Big Data is a term used to refer to an ecosystem where huge amount of unstructured data is handled to typically meet the analytics/reporting needs of organizations. We have had our own share of excitement and problems while implementing such solution in our IT shop.
Couple of years back, we had a data handling system where large log files were broken into meaningful data domain objects and stored in RDBMS. Access to RDBMS was then given to various user facing applications – through a webservice layer.
While this architecture met our real-time requirements very well, the various user groups that rely on analytics and reporting were hugely disappointed. We had to move data from this OLTP layer to another OLAP layer and then expose it to batch users. This created a huge data availability delays (running into days) and the data provided was also not complete since we were not handling the entire log data.
And thus came the idea of a Big Data implementation using Hadoop, HDFS, Hive, HBase, Solr, Cassandra and other peripheral tools. The batch users were extremely happy as they had access to much wider range of data and results were reaching them in minutes/hours when compared to days.
Wait a minute – did I mention RDBMS in the new architecture? Actually, NO!! This was the mistake #1 we made.
So, the real time use cases were now supposed to be met with typical NoSQL type of data stores. We underestimated the complexities involved. It is just not possible to replace your DAO and ORM layer seamlessly with the new architecture components. Even when we re-wrote the entire data access code, there was still a problem of linking this log data with other enterprise data that runs on RDBMS.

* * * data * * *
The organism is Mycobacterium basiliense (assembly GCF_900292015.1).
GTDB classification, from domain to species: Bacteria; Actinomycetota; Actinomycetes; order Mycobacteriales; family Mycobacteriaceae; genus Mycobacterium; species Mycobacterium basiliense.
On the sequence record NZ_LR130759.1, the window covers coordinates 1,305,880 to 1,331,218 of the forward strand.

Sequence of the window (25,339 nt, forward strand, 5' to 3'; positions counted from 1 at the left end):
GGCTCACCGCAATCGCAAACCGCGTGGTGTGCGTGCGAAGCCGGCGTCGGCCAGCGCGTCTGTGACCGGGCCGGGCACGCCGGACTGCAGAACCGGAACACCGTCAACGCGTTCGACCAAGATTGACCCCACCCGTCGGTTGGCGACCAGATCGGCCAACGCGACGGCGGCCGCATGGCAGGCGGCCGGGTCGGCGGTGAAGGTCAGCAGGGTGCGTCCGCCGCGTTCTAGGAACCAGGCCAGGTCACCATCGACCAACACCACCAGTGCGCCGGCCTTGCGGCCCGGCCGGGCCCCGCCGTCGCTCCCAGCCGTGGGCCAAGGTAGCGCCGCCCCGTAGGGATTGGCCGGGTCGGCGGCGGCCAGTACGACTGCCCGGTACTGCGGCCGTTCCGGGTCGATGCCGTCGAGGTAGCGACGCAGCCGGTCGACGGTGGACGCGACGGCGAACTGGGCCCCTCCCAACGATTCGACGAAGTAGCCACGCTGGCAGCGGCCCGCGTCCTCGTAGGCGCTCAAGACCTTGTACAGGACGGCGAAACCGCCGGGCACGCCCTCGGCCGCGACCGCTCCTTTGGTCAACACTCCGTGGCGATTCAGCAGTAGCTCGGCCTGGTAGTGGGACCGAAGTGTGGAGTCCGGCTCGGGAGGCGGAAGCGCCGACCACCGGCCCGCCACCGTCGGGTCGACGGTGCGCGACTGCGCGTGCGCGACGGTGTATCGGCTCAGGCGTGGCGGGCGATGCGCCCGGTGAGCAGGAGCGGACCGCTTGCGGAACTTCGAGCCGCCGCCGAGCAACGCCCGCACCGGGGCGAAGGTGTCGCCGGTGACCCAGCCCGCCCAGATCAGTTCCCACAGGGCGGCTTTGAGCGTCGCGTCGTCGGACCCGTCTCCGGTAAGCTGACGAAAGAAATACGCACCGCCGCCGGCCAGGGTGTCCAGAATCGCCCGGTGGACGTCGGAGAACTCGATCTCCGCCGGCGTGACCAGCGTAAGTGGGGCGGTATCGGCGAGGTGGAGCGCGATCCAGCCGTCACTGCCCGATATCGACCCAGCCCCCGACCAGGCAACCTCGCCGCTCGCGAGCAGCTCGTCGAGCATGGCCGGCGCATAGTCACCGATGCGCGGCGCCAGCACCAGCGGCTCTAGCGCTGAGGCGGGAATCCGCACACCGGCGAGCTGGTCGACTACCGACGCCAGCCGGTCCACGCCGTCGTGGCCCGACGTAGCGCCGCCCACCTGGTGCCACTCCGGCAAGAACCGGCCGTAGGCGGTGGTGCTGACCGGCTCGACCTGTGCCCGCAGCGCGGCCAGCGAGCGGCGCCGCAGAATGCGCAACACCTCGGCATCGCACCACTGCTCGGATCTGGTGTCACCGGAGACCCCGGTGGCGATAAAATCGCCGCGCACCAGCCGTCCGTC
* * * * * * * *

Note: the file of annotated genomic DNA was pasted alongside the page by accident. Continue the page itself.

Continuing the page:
Consider the 2 scenarios below
- Scenario#1 – You have a stranded car (that weighs a 1000 kg) and the need is to push it uphill for 100 metres
- Solution#1.1 – A human asked to execute the job will take probably 30 minutes to complete it
- Solution#1.2 – An elephant could push that car uphill in 10 minutes
There is clearly a huge advantage in asking the elephant to do this task. It is synonymous to our batch/near-real-time use cases.
- Scenario#2 – You have a laptop (weighing about a 1 kg) and the ask is to take it uphill for 100 metres.
- Solution#1.1 – A human asked to execute the job will take probably 1 minute to complete it.
- Solution#1.2 – An elephant could carry that light weight to destination uphill in 5 minutes
I hope you get the point here. Elephant gives you incredible benefits in certain situations….not in all scenarios.
But now that we implemented this solution and our real time use cases were failing miserably, we went ahead and made our mistake #2.
The elephant was concealed behind a leopard skin, roller skates added to its feet and a mechanical motor attached to its rear. You see, the intent was to get the best out of what we already invested in. In big data terms, this translates to:
- Creating more NoSQL tables
- Changing the row keys to match the real time use cases
- Maintaining more than one copy of enterprise data
- And various other patch jobs
These short term fixes resulted in an architecture with too many moving parts and data duplication. Data quality was a casualty as well. Big Data implementations are designed to include lot of redundancy/duplication in data so that the processing can be done in massively parallel jobs. But this increases the footprint of the data and makes it more denormalized. Real time use cases will be difficult to implement in such situations.
I’m not saying it is not possible to use the big data, NoSQL backend systems to cater to your real time application needs. But this requires an extremely smart architecture that is scalable from both batch and real time use case standpoint.